Dr. Spock has been at the forefront of child care since he first made a splash seven decades ago.
Dr. Benjamin Spock has been at the forefront of child care since he first made a splash seven decades ago. His advice has been religiously followed by some, dismissed as kooky by others; controversy has swirled around his ideas for decades. But despite the controversy, today – years after his death March 15, 1998 – new parents still follow his advice. They just might not realize they do.
When Dr. Spock’s book Baby and Child Care was published in 1946, its simple core message was revolutionary: “Don’t be afraid to trust your own common sense.” Between that and his insistence that parents should show love and affection to their children rather than constant strict discipline, Dr. Spock challenged the conventional wisdom of early 20th-century childrearing like no one else.
Today, the basic tenets of Dr. Spock’s child care philosophy might seem obvious to most parents. Hug your child. Tell her she’s special and loved and unique. Feed him when he’s hungry. Discipline with words, not corporal punishment. But in 1946, this was new. Parents had long been encouraged not to shower their children with affection as this would make them weak and unprepared for the world. Feeding and naps were to be done on a strict schedule, regardless of the baby’s immediate needs. And a child who just got a mild spanking for an offense got off easy – physical punishment was the norm. Spock changed all that with his encouragement for parents to follow their instincts, be attentive to the baby’s needs, and be generous with affection.
While much of Dr. Spock’s advice is still followed today, some has been replaced and even discredited. A notable example is his 1958 call to put babies to sleep on their stomachs. His reasoning was that if a baby were to vomit, he would be more likely to choke on the vomit if placed on his back. It’s a legitimate concern, but an even bigger danger than choking is SIDS (Sudden Infant Death Syndrome). Later research showed that stomach-sleeping is one of the major causes of SIDS, and these deaths are greatly reduced when infants sleep on their backs. The stomach-sleeping philosophy was a part of Dr. Spock’s advice for some years after studies began to render it suspect. While later editions of Baby and Child Care no longer advocate stomach-sleeping, the bad advice took its toll on Spock’s reputation as an infallible expert.
In other areas, Dr. Spock was more responsive to changing trends and quicker to adjust his advice. In his earliest editions, he supported circumcision of male babies, which was common and rarely questioned. By the 1980s, he had reversed his position and no longer advocated circumcision, stating, “Circumcision of males is traumatic, painful, and of questionable value.” Today, while circumcision is still commonly practiced, more and more parents are beginning to question it and opt out.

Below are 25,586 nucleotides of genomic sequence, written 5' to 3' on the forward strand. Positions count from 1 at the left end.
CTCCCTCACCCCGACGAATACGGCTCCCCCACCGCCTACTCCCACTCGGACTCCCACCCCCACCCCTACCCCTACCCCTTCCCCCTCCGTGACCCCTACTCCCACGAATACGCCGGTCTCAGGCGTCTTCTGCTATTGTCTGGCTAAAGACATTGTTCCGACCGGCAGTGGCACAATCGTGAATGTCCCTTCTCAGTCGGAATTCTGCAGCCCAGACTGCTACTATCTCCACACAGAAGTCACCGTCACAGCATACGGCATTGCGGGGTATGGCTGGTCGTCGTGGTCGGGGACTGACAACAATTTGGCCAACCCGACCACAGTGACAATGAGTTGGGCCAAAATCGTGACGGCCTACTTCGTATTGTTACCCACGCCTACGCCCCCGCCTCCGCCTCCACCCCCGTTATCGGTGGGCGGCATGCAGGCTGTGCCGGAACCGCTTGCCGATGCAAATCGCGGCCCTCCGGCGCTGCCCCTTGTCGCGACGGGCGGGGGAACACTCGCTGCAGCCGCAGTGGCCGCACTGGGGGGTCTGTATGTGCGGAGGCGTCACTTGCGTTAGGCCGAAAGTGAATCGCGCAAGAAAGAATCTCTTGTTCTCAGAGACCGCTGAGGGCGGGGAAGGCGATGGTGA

Dr. Spock visits Karen Anderson, the mother of quintuplets with their sibling, in October 1974. (AP Photo)
But it wasn’t these reversals in position that caused the greatest controversy for Dr. Spock. It was his advice on treating children with love and affection that made a generation of conservative parents question what he taught.
When the Vietnam War broke out, Dr. Spock was vocally against it. His opposition put him in the camp of legions of young people who protested the war – young people who were often perceived as living dangerously free-and-easy lives. Conservative minister and author Norman Vincent Peale decided that Dr. Spock’s advice – hug your children, feed them when they are hungry, put them to sleep when their tired – was the root of that problem. He alleged that “the U.S. was paying the price of two generations that followed the Dr. Spock baby plan of instant gratification of needs.”
Dr. Spock countered this with a defense of his methodology – there was, he said, no instant gratification advocated in his books. He had called for parents to express their love for their children while providing “clear, firm discipline,” not instead of providing it. And he suspected that he was being punished for his liberal politics more than his childrearing philosophy. But to an extent, the damage had been done. He now had a reputation as the overly-permissive childrearing expert. Many parents were no longer interested in following any of his advice, seeing him as the corruptor of a generation.
Dr. Spock bounced back somewhat in the decades that followed the war, although his advice continued to generate controversy – just months before his death, he surprised parents and experts by advocating a vegan diet for children after age two. It’s an idea that may catch on some day, but for the moment, the majority still sees it as one of his more radical ideas.
Dr. Spock holds 3-month-old Ryan Michl at a Boston baby fair April 30, 1993. The birthday cake was presented to Dr. Spock to celebrate his 90th birthday, two days later. (AP Photo / Elise Amendola)
Though Dr. Spock’s books are no longer the massive sensation they were in the 1940s and ’50s, they influenced generations of parents – and the childcare experts of today and tomorrow. And even if a new parent in 2011 doesn’t read his Baby and Child Care, it’s likely that they’re still influenced by his advice. Any parents who hug and kiss their children, showing their love and encouraging their children to express their individuality, have Dr. Spock to thank.